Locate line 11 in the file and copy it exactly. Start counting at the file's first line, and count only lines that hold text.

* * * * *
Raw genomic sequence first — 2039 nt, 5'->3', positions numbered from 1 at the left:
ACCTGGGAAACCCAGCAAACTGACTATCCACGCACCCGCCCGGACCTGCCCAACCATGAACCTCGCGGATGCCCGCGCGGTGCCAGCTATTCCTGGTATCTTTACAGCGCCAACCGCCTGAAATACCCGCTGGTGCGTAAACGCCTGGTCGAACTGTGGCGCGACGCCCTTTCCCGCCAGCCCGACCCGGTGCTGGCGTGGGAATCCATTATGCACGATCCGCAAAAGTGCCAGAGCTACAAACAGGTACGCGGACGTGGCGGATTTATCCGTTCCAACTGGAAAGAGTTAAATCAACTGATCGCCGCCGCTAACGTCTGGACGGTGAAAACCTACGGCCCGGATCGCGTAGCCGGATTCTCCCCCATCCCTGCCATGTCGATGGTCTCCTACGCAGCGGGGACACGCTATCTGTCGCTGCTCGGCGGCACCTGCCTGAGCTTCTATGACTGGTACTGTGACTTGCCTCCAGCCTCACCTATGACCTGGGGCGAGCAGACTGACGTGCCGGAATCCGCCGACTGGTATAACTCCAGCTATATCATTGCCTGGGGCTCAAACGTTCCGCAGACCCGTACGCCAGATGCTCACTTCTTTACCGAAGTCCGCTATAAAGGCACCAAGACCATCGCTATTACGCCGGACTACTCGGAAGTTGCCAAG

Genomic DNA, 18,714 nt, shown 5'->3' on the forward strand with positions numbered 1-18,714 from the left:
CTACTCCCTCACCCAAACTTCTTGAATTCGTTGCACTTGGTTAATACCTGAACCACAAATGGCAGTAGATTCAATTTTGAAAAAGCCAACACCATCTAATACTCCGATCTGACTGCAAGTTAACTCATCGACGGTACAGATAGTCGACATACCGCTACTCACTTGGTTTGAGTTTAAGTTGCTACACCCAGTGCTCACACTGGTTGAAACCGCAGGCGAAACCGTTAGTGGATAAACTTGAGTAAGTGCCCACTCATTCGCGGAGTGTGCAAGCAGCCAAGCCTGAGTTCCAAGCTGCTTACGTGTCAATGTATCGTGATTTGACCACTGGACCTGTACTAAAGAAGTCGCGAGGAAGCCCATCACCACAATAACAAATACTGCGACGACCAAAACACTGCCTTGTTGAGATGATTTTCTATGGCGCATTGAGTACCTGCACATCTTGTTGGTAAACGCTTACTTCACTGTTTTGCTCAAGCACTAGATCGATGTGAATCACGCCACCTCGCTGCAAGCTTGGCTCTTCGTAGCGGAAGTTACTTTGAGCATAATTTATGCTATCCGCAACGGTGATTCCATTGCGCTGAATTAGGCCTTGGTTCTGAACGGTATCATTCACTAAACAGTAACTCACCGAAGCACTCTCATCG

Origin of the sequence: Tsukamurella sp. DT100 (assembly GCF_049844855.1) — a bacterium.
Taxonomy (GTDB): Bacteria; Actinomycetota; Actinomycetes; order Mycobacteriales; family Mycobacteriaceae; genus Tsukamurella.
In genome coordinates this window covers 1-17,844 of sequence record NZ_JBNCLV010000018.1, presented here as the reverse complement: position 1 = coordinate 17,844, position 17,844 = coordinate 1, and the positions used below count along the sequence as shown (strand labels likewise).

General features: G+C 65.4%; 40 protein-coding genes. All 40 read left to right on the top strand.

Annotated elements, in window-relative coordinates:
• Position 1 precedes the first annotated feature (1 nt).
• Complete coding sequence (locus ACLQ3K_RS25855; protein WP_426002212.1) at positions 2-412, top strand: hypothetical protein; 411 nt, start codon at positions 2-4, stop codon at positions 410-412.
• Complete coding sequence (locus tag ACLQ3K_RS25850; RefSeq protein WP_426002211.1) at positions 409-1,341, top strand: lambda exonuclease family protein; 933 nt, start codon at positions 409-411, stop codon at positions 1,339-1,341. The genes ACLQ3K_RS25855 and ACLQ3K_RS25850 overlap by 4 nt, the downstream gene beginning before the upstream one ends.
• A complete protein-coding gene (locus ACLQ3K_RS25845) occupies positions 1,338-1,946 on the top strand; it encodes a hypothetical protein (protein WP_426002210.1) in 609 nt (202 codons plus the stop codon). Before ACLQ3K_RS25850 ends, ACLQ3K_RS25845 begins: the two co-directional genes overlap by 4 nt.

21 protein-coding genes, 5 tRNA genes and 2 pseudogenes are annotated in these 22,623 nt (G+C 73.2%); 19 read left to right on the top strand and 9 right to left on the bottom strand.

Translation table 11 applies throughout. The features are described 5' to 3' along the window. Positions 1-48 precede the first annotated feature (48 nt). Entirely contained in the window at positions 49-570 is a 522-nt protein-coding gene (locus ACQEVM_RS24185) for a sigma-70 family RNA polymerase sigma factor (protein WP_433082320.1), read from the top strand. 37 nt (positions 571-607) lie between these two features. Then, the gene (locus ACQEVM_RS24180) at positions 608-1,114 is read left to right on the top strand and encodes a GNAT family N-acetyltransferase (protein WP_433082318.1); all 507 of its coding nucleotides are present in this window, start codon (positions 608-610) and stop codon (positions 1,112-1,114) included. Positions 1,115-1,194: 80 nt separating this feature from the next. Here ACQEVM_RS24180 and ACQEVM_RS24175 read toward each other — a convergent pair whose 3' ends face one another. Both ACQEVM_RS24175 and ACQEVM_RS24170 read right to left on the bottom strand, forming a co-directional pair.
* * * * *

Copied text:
• Complete coding sequence (locus ACLQ3K_RS25855; protein WP_426002212.1) at positions 2-412, top strand: hypothetical protein; 411 nt, start codon at positions 2-4, stop codon at positions 410-412.